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Impact of COVID-19 on Lung

More than 213 million people have been infected by coronavirus 2 (SARS-CoV-2) till now during the COVID-19 pandemic. SARS-CoV-2 mainly impacts the lungs but can also damage different organs. During the pandemic phase of COVID-19, the effect of long COVID with ongoing various symptoms and disability after SARS-CoV-2 infection has become evident.

COVID-19 infection has caused a range of breathing problems, from mild to critical. Aged people and people with health conditions such as heart disease, cancer, and diabetes may have more serious symptoms. When the coronavirus enters your body, it comes into contact with the mucous membranes that line your nose, mouth, and eyes. The coronavirus would enter a healthy cell and use the same cell to produce new virus parts. The virus would then multiple and infect the nearby cells.

The different variants of coronavirus can infect the upper or lower part of your respiratory tract. The virus would travel down your airways infecting the lining making it irritated and inflamed. In some severe cases, the infection can reach down into your alveoli, leading to the fluid formation in air sacs.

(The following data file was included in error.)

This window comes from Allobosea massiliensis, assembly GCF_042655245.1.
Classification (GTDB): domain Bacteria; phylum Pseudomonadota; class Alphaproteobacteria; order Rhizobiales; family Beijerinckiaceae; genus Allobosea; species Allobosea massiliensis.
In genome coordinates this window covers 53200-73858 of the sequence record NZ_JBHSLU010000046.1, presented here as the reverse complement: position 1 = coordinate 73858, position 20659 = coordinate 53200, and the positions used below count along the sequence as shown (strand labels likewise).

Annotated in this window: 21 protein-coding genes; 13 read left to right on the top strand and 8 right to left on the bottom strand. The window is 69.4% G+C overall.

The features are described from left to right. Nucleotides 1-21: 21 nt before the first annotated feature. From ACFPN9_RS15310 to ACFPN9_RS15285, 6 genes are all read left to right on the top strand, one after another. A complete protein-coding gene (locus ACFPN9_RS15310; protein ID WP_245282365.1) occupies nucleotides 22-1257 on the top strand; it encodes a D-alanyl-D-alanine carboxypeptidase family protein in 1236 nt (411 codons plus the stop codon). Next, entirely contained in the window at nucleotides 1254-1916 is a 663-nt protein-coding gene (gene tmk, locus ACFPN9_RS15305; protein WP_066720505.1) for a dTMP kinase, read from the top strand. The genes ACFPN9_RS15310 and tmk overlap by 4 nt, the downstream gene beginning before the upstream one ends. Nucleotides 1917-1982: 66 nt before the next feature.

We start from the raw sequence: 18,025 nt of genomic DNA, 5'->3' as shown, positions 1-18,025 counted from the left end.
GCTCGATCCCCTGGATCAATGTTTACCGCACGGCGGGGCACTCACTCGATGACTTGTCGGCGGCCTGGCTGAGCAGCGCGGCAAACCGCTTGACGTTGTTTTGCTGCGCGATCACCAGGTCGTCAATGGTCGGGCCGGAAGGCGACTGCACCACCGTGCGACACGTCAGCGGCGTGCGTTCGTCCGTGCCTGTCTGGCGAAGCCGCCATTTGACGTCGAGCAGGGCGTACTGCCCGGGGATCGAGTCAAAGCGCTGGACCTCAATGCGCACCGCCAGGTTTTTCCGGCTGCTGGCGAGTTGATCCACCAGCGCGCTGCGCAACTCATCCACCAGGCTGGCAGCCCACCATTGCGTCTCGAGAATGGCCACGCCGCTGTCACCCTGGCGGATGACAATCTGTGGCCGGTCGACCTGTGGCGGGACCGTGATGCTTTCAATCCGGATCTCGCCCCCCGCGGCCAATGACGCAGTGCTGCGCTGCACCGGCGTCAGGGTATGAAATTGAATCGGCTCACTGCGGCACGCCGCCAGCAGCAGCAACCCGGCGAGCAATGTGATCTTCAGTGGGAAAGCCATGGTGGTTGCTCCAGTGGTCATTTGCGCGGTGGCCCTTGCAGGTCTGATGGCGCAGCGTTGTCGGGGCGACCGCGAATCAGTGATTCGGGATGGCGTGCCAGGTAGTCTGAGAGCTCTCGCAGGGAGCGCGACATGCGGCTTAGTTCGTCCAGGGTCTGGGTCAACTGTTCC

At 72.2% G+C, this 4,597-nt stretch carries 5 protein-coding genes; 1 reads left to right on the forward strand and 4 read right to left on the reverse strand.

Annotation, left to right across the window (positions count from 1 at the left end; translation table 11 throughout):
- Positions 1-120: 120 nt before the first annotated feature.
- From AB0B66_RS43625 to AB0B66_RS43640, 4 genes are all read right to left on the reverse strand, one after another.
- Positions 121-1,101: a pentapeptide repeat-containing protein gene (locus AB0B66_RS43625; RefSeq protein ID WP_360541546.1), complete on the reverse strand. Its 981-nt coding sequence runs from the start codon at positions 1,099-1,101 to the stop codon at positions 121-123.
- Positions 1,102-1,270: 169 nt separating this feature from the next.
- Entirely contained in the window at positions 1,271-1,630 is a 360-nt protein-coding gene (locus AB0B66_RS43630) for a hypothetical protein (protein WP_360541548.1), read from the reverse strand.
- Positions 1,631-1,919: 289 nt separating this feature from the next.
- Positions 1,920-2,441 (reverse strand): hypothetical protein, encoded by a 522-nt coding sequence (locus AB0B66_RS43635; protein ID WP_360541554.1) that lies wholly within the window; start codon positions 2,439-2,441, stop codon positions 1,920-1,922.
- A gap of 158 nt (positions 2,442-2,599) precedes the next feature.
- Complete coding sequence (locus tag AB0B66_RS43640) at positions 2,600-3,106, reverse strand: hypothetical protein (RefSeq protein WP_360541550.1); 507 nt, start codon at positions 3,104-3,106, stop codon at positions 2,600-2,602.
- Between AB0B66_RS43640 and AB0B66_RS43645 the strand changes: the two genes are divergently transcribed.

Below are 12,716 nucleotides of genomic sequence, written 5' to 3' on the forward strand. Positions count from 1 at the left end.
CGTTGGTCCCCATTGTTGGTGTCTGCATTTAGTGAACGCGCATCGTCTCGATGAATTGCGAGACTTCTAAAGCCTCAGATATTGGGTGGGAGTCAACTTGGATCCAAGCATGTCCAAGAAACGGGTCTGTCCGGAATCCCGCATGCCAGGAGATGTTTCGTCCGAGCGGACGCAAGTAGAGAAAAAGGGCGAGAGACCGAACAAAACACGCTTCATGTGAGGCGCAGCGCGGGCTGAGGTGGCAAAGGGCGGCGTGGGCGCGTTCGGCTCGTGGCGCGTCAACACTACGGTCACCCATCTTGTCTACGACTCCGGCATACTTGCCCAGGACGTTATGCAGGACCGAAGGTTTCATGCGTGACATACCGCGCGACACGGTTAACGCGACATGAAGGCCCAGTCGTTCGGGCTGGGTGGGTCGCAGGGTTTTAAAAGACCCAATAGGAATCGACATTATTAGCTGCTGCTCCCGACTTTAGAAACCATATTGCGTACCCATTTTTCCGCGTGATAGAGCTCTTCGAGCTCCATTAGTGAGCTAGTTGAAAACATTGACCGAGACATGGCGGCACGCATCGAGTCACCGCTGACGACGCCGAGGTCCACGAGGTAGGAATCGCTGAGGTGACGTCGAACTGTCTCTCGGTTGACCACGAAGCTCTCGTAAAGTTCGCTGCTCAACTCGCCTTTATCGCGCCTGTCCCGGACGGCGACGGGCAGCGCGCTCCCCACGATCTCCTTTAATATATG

Scientists and researchers believe that the effects of COVID-19 on your body are similar to those of two other coronavirus diseases, severe acute respiratory syndrome (SARS) and the Middle East respiratory syndrome (MERS).


Effect of COVID-19 on Lungs

COVID-19 can lead to lung complications such as pneumonia, acute respiratory distress syndrome, or ARDS, or even sepsis. Sepsis can cause lasting harm to the lungs and other organs. In the case of severe COVID-19, a significant pro-inflammatory condition can result in several critical diseases, complications, and syndromes.

COVID-19 Pneumonia

The lungs become filled with fluid and inflamed due to pneumonia, leading to breathing difficulties. The breathing problems can become severe enough for some people to require hospitalization and treatment with oxygen or even a ventilator.

Pneumonia caused due to COVID-19 infection tends to take hold in both lungs. The fluid gets filled in air sacs of the lungs, thereby, limiting their ability to take in oxygen and causing shortness of breath, cough and, other symptoms.

Most people may recover from pneumonia without any long-lasting lung damage. Sometimes, pneumonia associated with COVID-19 can be severe, and even after the infection has cleared, lung injury may result in breathing difficulties. This post COVID complication might take months to improve.

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